Cross-section of the human brain showing the regions affected in Alzheimer's disease (AD). Darker shaded areas, such as the cortex and hippocampus, are those most damaged in AD. (Source: ABPI)
Potential sites of action of anti-amyloid agents. (Source: ABPI)
Graph to illustrate the impact of ageing on the prevalence of Alzheimer's disease (AD). (Source: ABPI)

Axonyx, a US biopharmaceutical company that focuses on treatments for dementia, developed phenserine as a next-generation acetylcholinesterase (AChE) inhibitor indicated for the treatment of Alzheimer’s disease.

Phenserine was licensed to QR Pharma, a startup biotechnology company, after Axonyx merged with TorreyPines Therapeutics in 2006. In May 2009, QR Pharma decided to stop the production of phenserine, after it failed in Phase III of its development. The drug, its patents and the material stored in a number of locations were withdrawn in May.

From the original NIH technology, QR Pharma retained the two follow-on compounds, posiphen and bisnorcymserine.

Unlike other marketed AChE inhibitors, phenserine was supposed to have a dual mechanism of action that also included anti-amyloid activity, which could confer disease-modifying effects in patients with Alzheimer’s disease. If it were substantiated in an ongoing clinical trial then phenserine would have opened the door to an entirely new type of treatment for the Alzheimer’s.

Phenserine was Axonyx’s lead investigational compound in a series of drugs under development for the treatment of Alzheimer’s disease and other types of dementia.

QR Pharma is currently evaluating posiphen, one of the two follow-on compounds of phenserine, in clinical trials. The company has also been awarded a patent for the use of posiphen to treat cognitive impairments related to Down’s Syndrome.

New treatments needed to halt rising prevalence of Alzheimer’s disease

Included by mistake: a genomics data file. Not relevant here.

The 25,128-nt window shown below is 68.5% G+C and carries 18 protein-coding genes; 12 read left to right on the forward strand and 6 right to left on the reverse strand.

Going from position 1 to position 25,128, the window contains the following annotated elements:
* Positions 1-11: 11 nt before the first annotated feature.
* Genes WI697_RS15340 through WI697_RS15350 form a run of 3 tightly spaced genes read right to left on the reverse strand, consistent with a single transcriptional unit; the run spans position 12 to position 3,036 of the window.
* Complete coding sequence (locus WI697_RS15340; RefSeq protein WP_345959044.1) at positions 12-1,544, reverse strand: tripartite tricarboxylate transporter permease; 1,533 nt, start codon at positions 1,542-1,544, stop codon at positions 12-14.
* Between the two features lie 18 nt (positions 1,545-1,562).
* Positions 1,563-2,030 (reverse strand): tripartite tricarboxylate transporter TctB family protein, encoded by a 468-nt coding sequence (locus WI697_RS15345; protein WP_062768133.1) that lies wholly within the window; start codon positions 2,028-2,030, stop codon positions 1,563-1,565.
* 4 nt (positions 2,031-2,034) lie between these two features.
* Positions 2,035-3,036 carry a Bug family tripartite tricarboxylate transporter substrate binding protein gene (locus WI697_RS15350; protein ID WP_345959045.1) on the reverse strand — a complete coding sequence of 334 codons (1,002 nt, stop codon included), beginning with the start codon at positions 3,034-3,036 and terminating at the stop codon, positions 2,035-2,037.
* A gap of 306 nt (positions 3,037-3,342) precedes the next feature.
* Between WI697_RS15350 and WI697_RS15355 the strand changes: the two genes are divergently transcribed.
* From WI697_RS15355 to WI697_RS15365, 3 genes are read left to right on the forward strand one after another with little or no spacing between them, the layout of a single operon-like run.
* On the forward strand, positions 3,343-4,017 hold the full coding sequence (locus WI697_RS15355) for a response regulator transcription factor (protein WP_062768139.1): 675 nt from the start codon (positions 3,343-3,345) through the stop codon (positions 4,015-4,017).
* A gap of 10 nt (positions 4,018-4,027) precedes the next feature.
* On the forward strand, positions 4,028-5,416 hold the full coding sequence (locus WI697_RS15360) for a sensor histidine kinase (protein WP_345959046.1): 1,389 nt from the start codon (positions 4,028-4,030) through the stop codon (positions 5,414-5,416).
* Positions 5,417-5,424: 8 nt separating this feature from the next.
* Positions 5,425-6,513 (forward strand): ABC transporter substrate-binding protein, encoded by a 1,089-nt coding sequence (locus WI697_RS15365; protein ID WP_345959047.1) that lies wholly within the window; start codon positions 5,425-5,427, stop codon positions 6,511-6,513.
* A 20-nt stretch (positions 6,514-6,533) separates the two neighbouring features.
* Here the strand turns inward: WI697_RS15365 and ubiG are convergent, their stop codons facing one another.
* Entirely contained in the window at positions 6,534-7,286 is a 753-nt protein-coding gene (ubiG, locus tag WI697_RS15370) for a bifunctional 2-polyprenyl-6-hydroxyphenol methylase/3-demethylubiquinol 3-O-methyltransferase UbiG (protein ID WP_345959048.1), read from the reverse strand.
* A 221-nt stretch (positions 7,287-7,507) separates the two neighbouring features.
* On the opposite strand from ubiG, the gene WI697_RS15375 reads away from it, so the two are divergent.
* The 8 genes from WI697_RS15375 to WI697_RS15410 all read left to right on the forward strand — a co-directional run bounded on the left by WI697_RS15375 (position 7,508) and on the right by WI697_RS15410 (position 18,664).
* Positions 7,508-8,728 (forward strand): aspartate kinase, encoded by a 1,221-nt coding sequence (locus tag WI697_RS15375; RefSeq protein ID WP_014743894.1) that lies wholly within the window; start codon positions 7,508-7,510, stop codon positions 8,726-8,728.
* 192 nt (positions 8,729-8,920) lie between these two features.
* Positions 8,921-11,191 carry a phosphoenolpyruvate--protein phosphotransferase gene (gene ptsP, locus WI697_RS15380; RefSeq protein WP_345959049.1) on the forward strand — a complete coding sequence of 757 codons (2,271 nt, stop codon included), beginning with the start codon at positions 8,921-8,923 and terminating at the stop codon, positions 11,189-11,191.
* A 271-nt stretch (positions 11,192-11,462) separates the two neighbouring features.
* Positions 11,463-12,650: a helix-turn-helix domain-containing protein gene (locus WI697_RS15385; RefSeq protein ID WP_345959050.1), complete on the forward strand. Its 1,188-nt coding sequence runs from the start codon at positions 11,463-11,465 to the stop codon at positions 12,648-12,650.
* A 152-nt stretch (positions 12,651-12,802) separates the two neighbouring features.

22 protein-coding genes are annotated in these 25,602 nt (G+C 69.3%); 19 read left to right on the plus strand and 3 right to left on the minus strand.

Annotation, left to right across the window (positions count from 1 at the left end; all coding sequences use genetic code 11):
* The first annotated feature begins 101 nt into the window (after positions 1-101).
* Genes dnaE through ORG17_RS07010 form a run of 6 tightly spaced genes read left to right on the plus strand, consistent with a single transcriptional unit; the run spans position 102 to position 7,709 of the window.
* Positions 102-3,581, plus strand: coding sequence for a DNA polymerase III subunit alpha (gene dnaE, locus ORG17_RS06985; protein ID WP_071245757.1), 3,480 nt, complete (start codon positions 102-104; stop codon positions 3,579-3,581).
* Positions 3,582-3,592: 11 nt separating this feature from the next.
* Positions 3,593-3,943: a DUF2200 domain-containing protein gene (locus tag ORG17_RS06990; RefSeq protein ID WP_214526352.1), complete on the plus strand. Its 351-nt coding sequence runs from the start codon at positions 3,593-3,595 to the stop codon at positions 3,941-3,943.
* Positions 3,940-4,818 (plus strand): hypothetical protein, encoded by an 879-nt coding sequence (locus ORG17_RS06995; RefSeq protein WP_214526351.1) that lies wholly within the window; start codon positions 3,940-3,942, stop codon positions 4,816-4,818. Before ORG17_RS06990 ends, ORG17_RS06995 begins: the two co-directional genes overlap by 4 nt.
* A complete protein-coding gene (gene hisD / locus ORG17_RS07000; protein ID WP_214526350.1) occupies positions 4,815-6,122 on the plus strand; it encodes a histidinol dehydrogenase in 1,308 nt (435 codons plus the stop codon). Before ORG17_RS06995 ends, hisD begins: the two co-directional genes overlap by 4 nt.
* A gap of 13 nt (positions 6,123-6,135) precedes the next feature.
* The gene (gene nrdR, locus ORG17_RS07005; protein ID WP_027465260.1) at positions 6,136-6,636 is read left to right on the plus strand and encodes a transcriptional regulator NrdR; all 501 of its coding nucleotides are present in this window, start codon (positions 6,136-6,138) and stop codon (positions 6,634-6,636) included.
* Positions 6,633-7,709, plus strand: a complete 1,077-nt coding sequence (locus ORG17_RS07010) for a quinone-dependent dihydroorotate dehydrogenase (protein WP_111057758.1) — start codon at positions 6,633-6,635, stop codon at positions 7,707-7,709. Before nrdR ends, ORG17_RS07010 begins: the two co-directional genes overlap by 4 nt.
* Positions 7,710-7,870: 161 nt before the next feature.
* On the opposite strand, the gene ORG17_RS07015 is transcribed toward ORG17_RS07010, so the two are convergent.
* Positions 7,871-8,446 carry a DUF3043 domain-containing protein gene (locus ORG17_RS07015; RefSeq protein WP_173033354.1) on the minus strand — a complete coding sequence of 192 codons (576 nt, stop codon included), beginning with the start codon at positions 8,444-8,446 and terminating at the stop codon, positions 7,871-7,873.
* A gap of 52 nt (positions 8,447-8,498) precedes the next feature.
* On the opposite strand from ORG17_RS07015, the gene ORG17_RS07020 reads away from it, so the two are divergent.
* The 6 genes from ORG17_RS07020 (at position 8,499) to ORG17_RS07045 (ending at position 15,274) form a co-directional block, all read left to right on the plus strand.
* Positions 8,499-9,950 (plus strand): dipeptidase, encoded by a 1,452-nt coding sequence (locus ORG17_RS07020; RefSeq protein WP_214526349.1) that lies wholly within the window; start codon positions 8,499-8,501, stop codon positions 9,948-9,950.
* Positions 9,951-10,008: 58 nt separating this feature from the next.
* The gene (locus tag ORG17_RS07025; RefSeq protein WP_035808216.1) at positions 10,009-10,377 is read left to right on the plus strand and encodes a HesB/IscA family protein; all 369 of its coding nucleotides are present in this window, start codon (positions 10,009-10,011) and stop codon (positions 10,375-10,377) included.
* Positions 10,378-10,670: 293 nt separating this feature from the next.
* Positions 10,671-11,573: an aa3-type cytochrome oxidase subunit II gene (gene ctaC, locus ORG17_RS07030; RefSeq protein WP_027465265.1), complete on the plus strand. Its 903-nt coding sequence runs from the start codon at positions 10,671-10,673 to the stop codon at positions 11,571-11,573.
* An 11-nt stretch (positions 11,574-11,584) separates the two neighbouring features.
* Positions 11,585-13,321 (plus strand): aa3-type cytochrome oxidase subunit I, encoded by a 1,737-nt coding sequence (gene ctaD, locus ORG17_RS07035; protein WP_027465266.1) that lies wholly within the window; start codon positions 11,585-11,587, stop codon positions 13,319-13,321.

It is estimated that between 12 and 15 million people worldwide have Alzheimer’s disease, with 4.5 million people affected in the US alone. Because Alzheimer’s is primarily a disease of age, these figures are projected to rise significantly as the proportion of elderly people in the world’s population increases.

“Current anti-dementia drugs provide modest symptomatic improvement but do not address the underlying pathology of the disease.”

Indeed, by 2025 there are likely to be more than twice as many people with Alzheimer’s disease than there are today unless more effective treatments are discovered. Among those aged 85 years and older, the prevalence of Alzheimer’s disease may be as high as 50%.

Current anti-dementia drugs provide modest symptomatic improvement, but do not address the underlying pathology of the disease. Furthermore, their effect on cognition, executive functioning and behaviour are only temporary. None of them are considered to have disease-modifying effects that can halt the progression of the disease and stop cognitive decline – the hallmark of Alzheimer’s. Many patients also fail treatment with first-line anti-dementia drugs because of poor efficacy, safety and adherence to treatment.

There is an urgent need to find drugs that can address the underlying pathology of Alzheimer’s disease and help halt the inexorable rise in the prevalence of the most common form of dementia to afflict the elderly.

Anti-amyloid agents may have disease modifying effects

At post-mortem, the brains of patients who have died from Alzheimer’s disease have a number of distinct pathological features: amyloid plaques, neurofibrillary tangles and a loss of cortical neurones and synapses.

The discovery that the amyloid plaques in the brains of Alzheimer’s patients contained an accumulation of insoluble toxic beta-amyloid (?-amyloid42), derived from amyloid precursor protein, led to the search for compounds that could either prevent the deposition of toxic beta-amyloid in the brain or eliminate existing amyloid plaques.